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Given that I have two matrix $c$ and $C$, which are $m \times n$ and $m \times m$ respectively with $m << n$, is there an efficient method for finding $(c'Cc)^{-1}$ that does not involve evaluating the inverse of the full $n \times n$ matrix.

If instead I was instead evaluating $(A+c'Cc)^{-1}$ it is possible to use the Woodbury identity which if $A$ is diagonal only requires finding the inverse for the $m \times m$ matrix.

I feel like I am missing something obvious since the more complex case appears to have lower computational complexity.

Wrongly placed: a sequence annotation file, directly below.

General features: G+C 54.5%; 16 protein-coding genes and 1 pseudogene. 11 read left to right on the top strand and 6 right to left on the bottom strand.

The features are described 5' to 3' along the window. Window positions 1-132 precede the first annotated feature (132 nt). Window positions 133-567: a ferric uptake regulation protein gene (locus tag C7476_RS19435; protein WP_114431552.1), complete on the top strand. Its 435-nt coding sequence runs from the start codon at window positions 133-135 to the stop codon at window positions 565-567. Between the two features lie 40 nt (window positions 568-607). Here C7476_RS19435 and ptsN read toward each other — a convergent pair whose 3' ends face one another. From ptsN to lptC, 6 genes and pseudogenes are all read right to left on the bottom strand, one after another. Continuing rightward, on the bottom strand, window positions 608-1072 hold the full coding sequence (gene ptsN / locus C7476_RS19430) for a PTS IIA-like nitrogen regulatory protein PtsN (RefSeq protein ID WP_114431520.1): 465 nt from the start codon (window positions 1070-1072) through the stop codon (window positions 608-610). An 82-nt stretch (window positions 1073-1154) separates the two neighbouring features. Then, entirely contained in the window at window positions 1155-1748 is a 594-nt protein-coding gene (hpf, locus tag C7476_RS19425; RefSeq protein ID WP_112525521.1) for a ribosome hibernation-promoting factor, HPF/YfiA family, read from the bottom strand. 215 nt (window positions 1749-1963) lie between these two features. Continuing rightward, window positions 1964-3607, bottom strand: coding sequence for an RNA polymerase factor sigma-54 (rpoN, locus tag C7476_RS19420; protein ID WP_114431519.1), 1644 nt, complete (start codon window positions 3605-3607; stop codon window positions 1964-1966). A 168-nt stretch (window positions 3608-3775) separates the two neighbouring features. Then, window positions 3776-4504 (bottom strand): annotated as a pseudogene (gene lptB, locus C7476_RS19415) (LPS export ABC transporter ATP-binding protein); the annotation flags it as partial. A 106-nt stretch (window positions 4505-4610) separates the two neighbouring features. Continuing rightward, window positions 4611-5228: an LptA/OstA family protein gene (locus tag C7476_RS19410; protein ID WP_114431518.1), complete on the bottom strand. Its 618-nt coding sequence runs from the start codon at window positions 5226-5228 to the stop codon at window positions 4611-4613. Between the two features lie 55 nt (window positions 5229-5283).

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up vote 1 down vote accepted

In fact, there is a very easy answer: $c^T C c$ is not invertible. One way to see this is the fact it's rank is at most $m$, and therefore it doesn't have full rank.

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That makes a lot of sense, thank you. –  rundel Dec 4 '12 at 21:14
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